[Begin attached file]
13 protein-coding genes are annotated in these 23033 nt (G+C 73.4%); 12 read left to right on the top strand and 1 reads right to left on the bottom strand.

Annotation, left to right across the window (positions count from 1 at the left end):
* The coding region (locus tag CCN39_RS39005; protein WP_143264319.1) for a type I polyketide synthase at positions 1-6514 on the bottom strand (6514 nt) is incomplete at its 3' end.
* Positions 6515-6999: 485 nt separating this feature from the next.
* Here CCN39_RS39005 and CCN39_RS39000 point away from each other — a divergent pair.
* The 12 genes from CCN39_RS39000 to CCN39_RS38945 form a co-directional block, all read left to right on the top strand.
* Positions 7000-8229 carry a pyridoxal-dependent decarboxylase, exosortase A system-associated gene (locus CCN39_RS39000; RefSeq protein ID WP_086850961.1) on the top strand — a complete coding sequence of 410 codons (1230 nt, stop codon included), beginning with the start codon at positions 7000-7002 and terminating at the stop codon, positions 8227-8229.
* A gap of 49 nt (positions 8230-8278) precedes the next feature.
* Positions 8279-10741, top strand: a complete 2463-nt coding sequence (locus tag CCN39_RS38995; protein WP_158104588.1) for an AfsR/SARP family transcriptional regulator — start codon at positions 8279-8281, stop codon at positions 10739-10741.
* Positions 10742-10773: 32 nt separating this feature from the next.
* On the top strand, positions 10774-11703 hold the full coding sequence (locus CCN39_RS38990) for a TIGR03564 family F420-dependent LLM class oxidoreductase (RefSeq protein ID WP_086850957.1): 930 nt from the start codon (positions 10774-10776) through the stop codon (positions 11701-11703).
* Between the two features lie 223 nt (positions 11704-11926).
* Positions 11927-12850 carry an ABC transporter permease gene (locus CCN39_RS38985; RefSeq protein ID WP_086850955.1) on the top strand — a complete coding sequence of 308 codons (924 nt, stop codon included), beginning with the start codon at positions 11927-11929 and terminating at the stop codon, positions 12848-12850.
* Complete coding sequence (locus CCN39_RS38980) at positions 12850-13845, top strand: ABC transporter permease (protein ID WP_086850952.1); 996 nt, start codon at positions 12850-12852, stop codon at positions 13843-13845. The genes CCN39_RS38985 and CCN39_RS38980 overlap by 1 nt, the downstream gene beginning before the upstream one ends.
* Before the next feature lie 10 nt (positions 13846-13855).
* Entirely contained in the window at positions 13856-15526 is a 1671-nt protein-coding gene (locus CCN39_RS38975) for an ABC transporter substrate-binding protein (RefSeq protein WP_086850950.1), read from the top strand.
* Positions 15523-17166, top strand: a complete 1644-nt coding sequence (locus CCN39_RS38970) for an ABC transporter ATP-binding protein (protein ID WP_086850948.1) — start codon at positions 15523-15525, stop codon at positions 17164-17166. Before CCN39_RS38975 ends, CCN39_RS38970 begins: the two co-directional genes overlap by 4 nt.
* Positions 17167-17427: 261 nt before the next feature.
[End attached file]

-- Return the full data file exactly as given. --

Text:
13 protein-coding genes are annotated in these 23033 nt (G+C 73.4%); 12 read left to right on the top strand and 1 reads right to left on the bottom strand.

Annotation, left to right across the window (positions count from 1 at the left end):
* The coding region (locus tag CCN39_RS39005; protein WP_143264319.1) for a type I polyketide synthase at positions 1-6514 on the bottom strand (6514 nt) is incomplete at its 3' end.
* Positions 6515-6999: 485 nt separating this feature from the next.
* Here CCN39_RS39005 and CCN39_RS39000 point away from each other — a divergent pair.
* The 12 genes from CCN39_RS39000 to CCN39_RS38945 form a co-directional block, all read left to right on the top strand.
* Positions 7000-8229 carry a pyridoxal-dependent decarboxylase, exosortase A system-associated gene (locus CCN39_RS39000; RefSeq protein ID WP_086850961.1) on the top strand — a complete coding sequence of 410 codons (1230 nt, stop codon included), beginning with the start codon at positions 7000-7002 and terminating at the stop codon, positions 8227-8229.
* A gap of 49 nt (positions 8230-8278) precedes the next feature.
* Positions 8279-10741, top strand: a complete 2463-nt coding sequence (locus tag CCN39_RS38995; protein WP_158104588.1) for an AfsR/SARP family transcriptional regulator — start codon at positions 8279-8281, stop codon at positions 10739-10741.
* Positions 10742-10773: 32 nt separating this feature from the next.
* On the top strand, positions 10774-11703 hold the full coding sequence (locus CCN39_RS38990) for a TIGR03564 family F420-dependent LLM class oxidoreductase (RefSeq protein ID WP_086850957.1): 930 nt from the start codon (positions 10774-10776) through the stop codon (positions 11701-11703).
* Between the two features lie 223 nt (positions 11704-11926).
* Positions 11927-12850 carry an ABC transporter permease gene (locus CCN39_RS38985; RefSeq protein ID WP_086850955.1) on the top strand — a complete coding sequence of 308 codons (924 nt, stop codon included), beginning with the start codon at positions 11927-11929 and terminating at the stop codon, positions 12848-12850.
* Complete coding sequence (locus CCN39_RS38980) at positions 12850-13845, top strand: ABC transporter permease (protein ID WP_086850952.1); 996 nt, start codon at positions 12850-12852, stop codon at positions 13843-13845. The genes CCN39_RS38985 and CCN39_RS38980 overlap by 1 nt, the downstream gene beginning before the upstream one ends.
* Before the next feature lie 10 nt (positions 13846-13855).
* Entirely contained in the window at positions 13856-15526 is a 1671-nt protein-coding gene (locus CCN39_RS38975) for an ABC transporter substrate-binding protein (RefSeq protein WP_086850950.1), read from the top strand.
* Positions 15523-17166, top strand: a complete 1644-nt coding sequence (locus CCN39_RS38970) for an ABC transporter ATP-binding protein (protein ID WP_086850948.1) — start codon at positions 15523-15525, stop codon at positions 17164-17166. Before CCN39_RS38975 ends, CCN39_RS38970 begins: the two co-directional genes overlap by 4 nt.
* Positions 17167-17427: 261 nt before the next feature.